7. 2012, Grasse

 

Handbag supremo Anya Hindmarch saw me sniffing everything in sight on holiday in Mustique and suggested I create my own perfume. Visiting the olfactory nirvana of Grasse had been a lifelong dream, and the perfumed air when I arrived at the flower distilleries made me feel like Charlie stepping into the Chocolate Factory. I’d tried to make scent when I was 12, to impress an American girl, but my attempts at boiling gardenia and rose petals in sugar-watered jam jars failed. Fast-forward four and a half decades and choosing oils in Grasse to conjure up the scent I’d long dreamt of bottling was a Eureka moment. Jack (jackperfume.co.uk) launched in 2014, combining lime, marijuana and mandarin notes: my signature in scent.

 

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Home Game

In ancient times, the men of the Balearic islands were famed for their skills with a sling, which they tied around their forehead. It was their only weapon, so they honed their skills relentlessly and, legend has it, rarely missed their mark. The modern-day equivalent is Rafael Nadal, whose finely honed technique has allowed him to spend much of his 15-year professional tennis career hitting all his targets – and becoming, in the process, the youngest player ever to win all four Grand Slams.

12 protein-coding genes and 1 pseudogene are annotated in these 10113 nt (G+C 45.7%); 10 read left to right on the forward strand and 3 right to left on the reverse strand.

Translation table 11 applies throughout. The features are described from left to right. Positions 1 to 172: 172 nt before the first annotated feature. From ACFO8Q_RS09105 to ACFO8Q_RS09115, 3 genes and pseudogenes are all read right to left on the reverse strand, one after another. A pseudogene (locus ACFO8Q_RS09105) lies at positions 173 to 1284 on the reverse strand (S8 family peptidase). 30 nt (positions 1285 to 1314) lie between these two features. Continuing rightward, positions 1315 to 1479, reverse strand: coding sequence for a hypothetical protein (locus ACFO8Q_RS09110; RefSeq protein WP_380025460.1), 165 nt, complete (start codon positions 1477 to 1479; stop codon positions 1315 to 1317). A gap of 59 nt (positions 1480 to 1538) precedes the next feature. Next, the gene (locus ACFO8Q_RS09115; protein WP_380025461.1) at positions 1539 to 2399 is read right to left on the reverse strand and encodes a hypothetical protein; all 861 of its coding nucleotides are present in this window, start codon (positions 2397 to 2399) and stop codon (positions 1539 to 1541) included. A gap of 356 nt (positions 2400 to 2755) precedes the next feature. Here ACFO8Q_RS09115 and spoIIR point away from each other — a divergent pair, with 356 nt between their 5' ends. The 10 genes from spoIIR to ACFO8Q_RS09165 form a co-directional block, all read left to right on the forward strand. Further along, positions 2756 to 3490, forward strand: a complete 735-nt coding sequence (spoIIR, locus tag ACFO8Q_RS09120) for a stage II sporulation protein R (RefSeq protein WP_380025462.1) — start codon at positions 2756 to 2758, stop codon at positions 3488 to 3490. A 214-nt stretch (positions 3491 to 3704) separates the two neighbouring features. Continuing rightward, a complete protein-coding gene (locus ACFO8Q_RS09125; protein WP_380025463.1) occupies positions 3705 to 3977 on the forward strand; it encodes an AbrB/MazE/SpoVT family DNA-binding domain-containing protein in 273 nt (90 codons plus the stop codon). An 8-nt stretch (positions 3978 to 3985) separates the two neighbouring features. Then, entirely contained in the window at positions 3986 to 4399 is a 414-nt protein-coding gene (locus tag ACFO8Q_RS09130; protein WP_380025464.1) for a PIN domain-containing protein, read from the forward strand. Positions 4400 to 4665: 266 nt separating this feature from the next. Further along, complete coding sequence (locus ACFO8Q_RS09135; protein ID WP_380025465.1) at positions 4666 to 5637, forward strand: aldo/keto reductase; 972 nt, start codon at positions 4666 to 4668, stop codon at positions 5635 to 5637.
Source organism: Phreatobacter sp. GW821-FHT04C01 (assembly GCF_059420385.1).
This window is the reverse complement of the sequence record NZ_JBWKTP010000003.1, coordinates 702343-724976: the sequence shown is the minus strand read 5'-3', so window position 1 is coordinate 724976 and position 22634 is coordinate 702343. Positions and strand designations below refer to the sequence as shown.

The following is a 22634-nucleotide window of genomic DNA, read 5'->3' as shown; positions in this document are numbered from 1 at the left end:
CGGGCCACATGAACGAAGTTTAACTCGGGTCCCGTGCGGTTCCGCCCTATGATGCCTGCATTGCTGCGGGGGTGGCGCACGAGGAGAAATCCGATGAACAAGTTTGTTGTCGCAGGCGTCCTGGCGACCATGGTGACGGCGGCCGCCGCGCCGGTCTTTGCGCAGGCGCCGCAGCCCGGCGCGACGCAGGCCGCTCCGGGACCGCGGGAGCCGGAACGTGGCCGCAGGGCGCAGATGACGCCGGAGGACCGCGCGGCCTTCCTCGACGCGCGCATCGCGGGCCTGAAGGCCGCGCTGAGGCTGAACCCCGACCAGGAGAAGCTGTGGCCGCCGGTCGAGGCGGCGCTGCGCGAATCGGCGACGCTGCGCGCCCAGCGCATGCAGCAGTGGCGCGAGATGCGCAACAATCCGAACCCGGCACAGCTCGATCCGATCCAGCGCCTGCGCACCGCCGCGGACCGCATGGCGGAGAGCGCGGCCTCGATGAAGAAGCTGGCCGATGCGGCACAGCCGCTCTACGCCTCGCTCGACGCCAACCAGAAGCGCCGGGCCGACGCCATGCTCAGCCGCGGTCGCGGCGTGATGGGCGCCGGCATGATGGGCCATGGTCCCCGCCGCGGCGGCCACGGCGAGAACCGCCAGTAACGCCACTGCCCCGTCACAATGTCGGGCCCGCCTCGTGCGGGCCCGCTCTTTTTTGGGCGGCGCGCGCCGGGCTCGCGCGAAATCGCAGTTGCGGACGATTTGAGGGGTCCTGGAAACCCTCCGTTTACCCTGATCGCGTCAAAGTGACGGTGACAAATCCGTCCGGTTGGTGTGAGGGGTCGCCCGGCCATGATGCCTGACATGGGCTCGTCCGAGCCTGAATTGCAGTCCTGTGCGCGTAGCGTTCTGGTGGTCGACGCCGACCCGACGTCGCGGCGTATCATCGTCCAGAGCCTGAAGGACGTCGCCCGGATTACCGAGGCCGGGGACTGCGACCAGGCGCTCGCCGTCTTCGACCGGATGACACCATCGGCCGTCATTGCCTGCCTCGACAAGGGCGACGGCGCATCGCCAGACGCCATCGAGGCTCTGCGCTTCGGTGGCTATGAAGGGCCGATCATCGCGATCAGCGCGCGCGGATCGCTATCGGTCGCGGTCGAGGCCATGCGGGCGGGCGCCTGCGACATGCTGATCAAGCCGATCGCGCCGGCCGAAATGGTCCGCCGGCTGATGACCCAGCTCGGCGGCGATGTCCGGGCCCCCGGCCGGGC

Nadal’s birthplace, on June 3, 1986, was Manacor, a bustling town five miles from the east coast of the Spanish island of Mallorca, an hour’s drive from the capital city Palma. Although the island’s population has swelled substantially since he was a boy – thanks to its pretty coastline, perfect climate and sweet mountain air – for someone who knows it as Nadal does, there is plenty of space in which to retreat from the summer crowds.

 

The 30-year-old still lives a short distance from his birthplace, as do his parents and grandparents, whose three homes not only overlook each other but also the quaint fishing harbor of Porto Cristo. Other than a few small, unpretentious shops and local hotels, plus a handful of cafés and local seafood restaurants, there’s not much to see. But it’s here, when he’s not on the tennis circuit, or swimming and fishing with his friends, that Nadal can be found relaxing and eating grilled fish (one of his favorite places is the nearby Sa Punta restaurant in Son Servera, which he describes as “a perfect spot, given the combination of the sea view, the service and the food”, and where his grandfather, a piano teacher, often entertained the diners).